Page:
That rarity score came out of the way fans played the game; it was the users, not Minter, who were finding ways to compete beyond the basics. Still, you can play the game however you like. The rarity score just offers more of a challenge.

This fits, as Shusterman noted, both the casual players and the dorkiest of the baseball dorks who remember Steve Farr’s baseball card with Cleveland and then the disappointment of seeing a Royals card emerge from a pack only to find out it was Farr, a journeyman reliever, and not George Brett. But at least, 38 years later, Farr comes in handy (for reference, he also played for the Yankees and Red Sox. You’re welcome.)

Now that it’s part of Baseball-Reference, the first addition to the game was a link to all possible answers, made possible thanks to the website’s infrastructure.

Forman was at last week’s Society for American Baseball Research Convention in Chicago, and Immaculate Grid bragging was in full force. Although Tuesday’s announcement was already in the works, he couldn’t talk about it yet.

One of Forman’s friends, Chris Jaffe, had an ace up his sleeve, knowing the Matt Stairs played for all four of the 1969 expansion franchises, so he was just waiting to use Stairs for the Royals, Padres, Nationals (Expos count, and Stairs played for both the Expos and Nationals) or Brewers (Seattle Pilots). Stairs played for 12 different organizations in total. So, Forman said, he’s been thinking about memorizing all the teams of Edwin Jackson or Octavio Dotel, as kind of a chess opening move or Wordle starter word. Jackson played for a record 14 teams, breaking Dotel’s record of 13.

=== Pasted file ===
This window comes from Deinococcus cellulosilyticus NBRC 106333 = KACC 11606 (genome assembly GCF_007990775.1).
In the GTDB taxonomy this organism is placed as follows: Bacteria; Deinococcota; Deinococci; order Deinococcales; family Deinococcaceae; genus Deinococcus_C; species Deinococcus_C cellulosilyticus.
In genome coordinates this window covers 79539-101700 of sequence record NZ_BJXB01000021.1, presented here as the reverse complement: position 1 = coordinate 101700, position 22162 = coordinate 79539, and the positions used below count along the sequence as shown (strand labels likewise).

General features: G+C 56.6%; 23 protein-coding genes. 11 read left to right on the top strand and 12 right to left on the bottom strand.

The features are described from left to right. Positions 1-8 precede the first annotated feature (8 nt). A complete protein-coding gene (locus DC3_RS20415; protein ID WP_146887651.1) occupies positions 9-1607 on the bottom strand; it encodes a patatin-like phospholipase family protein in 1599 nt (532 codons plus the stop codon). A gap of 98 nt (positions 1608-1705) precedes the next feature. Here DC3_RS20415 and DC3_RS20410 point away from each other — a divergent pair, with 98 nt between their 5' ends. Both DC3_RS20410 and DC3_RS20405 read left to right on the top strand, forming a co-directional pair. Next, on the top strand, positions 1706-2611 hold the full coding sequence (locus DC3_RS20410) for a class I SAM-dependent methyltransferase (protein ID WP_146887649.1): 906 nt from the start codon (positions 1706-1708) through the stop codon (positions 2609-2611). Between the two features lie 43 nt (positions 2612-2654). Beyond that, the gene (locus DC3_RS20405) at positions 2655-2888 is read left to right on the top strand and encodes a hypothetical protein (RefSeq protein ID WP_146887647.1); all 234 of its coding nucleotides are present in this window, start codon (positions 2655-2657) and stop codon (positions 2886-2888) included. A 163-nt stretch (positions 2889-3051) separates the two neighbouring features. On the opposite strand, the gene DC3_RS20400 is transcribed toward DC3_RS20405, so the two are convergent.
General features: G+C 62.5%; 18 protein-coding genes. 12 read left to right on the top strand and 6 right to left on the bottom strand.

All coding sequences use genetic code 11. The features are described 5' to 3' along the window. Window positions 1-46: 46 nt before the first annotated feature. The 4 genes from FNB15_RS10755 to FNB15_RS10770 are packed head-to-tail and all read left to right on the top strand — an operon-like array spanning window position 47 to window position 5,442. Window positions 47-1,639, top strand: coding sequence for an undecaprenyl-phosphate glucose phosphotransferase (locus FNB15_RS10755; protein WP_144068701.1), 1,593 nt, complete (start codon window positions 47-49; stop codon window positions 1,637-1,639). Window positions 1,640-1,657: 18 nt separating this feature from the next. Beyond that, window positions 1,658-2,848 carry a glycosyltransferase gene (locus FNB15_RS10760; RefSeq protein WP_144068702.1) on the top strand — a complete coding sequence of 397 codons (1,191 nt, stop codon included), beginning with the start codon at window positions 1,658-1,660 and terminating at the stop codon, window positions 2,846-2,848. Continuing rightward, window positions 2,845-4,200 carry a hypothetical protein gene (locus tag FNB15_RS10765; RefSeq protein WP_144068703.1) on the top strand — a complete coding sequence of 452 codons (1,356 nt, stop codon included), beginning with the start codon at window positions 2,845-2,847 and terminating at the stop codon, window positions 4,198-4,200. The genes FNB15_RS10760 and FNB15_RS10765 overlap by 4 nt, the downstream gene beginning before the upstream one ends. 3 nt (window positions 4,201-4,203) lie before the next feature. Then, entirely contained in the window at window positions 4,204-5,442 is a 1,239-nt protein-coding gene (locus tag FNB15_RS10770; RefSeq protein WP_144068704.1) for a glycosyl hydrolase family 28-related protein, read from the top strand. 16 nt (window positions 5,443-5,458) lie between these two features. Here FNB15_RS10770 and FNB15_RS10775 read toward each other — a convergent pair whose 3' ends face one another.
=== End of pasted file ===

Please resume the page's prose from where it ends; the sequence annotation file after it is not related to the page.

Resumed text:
(Editor’s note: Jackson played for the Rays, Dodgers, Cubs, Nationals, Tigers, White Sox, Diamondbacks, Braves, Cardinals, A’s, Padres, Orioles, Marlins and Blue Jays. Dotel played for Astros, A’s, Tigers, White Sox, Royals, Mets, Rockies, Pirates, Braves, Cardinals, Dodgers, Yankees and Blue Jays.)

The ability to set your own definition of a win is part of the appeal, as is the social aspect, like Wordle before it. Forman plans on monetizing the game by putting an ad on the page. He’s also seen an uptick in traffic on certain days, as players research answers or simply remember some guys as a result of playing. Subscribers may get access to older puzzles.

There shouldn’t be too many changes, Forman said, because the game stands on its own. While there are those on Twitter bragging about their rarity scores of 1 or 2, Forman said nine-of-nine is where he finds his satisfaction.

“To be honest with you, it’s enough of a struggle for me that I’m mostly happy to get it correct every day,” Forman said. “But being my age, the rarity score comes on its own for free.”

(Top image: Ray Orr / The Athletic; screenshot courtesy of Sports Reference)